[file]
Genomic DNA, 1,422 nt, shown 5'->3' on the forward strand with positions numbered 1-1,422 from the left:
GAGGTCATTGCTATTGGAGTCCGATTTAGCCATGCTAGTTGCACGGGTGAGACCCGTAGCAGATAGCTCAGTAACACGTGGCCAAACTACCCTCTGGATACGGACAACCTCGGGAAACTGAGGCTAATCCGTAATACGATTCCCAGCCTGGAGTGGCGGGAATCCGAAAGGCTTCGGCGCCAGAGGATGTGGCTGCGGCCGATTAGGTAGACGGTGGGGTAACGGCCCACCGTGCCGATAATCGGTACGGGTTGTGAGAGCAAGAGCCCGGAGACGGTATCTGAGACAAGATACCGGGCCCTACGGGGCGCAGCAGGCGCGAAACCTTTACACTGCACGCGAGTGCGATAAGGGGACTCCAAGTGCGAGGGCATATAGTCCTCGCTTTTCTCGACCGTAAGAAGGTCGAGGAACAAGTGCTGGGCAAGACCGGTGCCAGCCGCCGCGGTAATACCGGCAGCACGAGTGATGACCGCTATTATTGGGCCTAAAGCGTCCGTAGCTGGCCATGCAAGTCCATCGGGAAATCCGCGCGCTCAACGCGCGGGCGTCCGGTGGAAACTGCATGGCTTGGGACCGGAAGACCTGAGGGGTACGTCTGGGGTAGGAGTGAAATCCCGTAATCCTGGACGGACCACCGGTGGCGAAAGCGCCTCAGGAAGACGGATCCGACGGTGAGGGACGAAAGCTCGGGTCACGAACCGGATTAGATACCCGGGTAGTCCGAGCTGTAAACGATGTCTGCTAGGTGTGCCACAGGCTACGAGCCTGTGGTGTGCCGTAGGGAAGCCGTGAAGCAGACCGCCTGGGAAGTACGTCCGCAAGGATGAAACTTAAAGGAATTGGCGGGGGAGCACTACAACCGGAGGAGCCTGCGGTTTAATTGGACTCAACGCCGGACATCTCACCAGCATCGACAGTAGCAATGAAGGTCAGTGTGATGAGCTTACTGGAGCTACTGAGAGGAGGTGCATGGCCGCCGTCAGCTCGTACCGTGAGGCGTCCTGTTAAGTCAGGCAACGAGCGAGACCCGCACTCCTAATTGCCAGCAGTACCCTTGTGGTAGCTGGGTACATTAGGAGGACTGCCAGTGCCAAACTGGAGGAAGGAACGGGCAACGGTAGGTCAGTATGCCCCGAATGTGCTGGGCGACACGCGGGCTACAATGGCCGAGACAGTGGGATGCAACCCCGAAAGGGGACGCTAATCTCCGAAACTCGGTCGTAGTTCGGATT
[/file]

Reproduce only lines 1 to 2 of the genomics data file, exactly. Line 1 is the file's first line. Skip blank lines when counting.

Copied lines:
Genomic DNA, 1,422 nt, shown 5'->3' on the forward strand with positions numbered 1-1,422 from the left:
GAGGTCATTGCTATTGGAGTCCGATTTAGCCATGCTAGTTGCACGGGTGAGACCCGTAGCAGATAGCTCAGTAACACGTGGCCAAACTACCCTCTGGATACGGACAACCTCGGGAAACTGAGGCTAATCCGTAATACGATTCCCAGCCTGGAGTGGCGGGAATCCGAAAGGCTTCGGCGCCAGAGGATGTGGCTGCGGCCGATTAGGTAGACGGTGGGGTAACGGCCCACCGTGCCGATAATCGGTACGGGTTGTGAGAGCAAGAGCCCGGAGACGGTATCTGAGACAAGATACCGGGCCCTACGGGGCGCAGCAGGCGCGAAACCTTTACACTGCACGCGAGTGCGATAAGGGGACTCCAAGTGCGAGGGCATATAGTCCTCGCTTTTCTCGACCGTAAGAAGGTCGAGGAACAAGTGCTGGGCAAGACCGGTGCCAGCCGCCGCGGTAATACCGGCAGCACGAGTGATGACCGCTATTATTGGGCCTAAAGCGTCCGTAGCTGGCCATGCAAGTCCATCGGGAAATCCGCGCGCTCAACGCGCGGGCGTCCGGTGGAAACTGCATGGCTTGGGACCGGAAGACCTGAGGGGTACGTCTGGGGTAGGAGTGAAATCCCGTAATCCTGGACGGACCACCGGTGGCGAAAGCGCCTCAGGAAGACGGATCCGACGGTGAGGGACGAAAGCTCGGGTCACGAACCGGATTAGATACCCGGGTAGTCCGAGCTGTAAACGATGTCTGCTAGGTGTGCCACAGGCTACGAGCCTGTGGTGTGCCGTAGGGAAGCCGTGAAGCAGACCGCCTGGGAAGTACGTCCGCAAGGATGAAACTTAAAGGAATTGGCGGGGGAGCACTACAACCGGAGGAGCCTGCGGTTTAATTGGACTCAACGCCGGACATCTCACCAGCATCGACAGTAGCAATGAAGGTCAGTGTGATGAGCTTACTGGAGCTACTGAGAGGAGGTGCATGGCCGCCGTCAGCTCGTACCGTGAGGCGTCCTGTTAAGTCAGGCAACGAGCGAGACCCGCACTCCTAATTGCCAGCAGTACCCTTGTGGTAGCTGGGTACATTAGGAGGACTGCCAGTGCCAAACTGGAGGAAGGAACGGGCAACGGTAGGTCAGTATGCCCCGAATGTGCTGGGCGACACGCGGGCTACAATGGCCGAGACAGTGGGATGCAACCCCGAAAGGGGACGCTAATCTCCGAAACTCGGTCGTAGTTCGGATT